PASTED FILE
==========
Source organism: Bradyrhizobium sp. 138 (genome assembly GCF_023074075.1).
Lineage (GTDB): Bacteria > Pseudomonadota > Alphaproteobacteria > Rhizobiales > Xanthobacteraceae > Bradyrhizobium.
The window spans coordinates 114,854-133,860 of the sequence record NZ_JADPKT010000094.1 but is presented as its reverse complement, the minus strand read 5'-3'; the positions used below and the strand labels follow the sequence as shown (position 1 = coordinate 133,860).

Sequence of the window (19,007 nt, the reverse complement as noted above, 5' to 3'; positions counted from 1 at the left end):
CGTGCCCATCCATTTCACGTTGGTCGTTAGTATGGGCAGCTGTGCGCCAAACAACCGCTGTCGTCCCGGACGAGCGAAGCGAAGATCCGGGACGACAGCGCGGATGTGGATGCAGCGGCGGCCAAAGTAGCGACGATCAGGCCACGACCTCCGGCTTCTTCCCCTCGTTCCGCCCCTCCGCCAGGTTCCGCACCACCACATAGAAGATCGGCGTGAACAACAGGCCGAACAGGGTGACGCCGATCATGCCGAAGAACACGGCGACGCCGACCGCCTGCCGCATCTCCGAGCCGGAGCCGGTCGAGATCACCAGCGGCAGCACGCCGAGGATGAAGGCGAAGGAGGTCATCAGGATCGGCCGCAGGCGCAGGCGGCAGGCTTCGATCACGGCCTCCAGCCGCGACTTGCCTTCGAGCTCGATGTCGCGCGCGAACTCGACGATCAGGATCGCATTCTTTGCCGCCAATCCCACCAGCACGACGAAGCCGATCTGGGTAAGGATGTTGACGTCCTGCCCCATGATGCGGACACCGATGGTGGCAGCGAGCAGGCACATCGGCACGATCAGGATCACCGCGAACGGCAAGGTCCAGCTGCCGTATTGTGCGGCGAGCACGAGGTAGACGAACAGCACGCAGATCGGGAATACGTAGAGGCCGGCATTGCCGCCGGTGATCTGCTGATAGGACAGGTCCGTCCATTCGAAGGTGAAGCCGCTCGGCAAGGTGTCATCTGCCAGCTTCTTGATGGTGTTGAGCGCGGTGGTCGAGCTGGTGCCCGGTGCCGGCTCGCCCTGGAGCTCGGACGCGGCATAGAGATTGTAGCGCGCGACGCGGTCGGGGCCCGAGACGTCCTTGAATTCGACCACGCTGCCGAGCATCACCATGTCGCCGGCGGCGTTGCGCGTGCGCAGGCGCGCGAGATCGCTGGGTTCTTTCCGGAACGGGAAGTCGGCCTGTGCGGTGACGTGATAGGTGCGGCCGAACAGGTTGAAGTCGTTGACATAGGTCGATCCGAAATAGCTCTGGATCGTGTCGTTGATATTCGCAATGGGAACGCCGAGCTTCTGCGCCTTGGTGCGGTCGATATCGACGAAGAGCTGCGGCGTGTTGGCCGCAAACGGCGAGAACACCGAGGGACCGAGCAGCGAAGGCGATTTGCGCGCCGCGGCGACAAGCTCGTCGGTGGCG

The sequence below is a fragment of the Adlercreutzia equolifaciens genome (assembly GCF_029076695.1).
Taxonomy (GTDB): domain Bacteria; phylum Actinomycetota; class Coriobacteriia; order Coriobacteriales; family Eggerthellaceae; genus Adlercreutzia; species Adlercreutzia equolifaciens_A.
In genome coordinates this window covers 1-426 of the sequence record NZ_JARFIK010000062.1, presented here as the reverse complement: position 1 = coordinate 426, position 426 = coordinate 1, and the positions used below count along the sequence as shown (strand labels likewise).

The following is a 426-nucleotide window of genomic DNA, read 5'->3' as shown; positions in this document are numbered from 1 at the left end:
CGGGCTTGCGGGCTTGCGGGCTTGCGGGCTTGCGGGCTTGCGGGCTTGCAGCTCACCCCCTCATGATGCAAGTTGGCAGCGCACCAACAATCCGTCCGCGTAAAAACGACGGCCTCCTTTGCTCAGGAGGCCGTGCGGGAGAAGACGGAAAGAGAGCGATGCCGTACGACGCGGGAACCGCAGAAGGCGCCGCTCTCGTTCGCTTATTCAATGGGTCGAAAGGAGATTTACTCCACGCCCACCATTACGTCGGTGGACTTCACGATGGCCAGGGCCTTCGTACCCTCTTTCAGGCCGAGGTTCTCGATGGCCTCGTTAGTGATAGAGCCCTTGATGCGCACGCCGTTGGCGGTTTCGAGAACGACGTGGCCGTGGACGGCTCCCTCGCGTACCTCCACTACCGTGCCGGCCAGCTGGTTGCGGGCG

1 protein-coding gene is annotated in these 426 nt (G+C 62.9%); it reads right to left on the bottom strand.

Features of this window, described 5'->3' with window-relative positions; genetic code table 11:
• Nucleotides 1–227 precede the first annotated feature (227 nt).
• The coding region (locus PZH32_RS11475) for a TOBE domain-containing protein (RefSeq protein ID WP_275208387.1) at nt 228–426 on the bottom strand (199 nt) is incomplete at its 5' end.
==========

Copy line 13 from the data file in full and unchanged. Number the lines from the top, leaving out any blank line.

• Nucleotides 1–227 precede the first annotated feature (227 nt).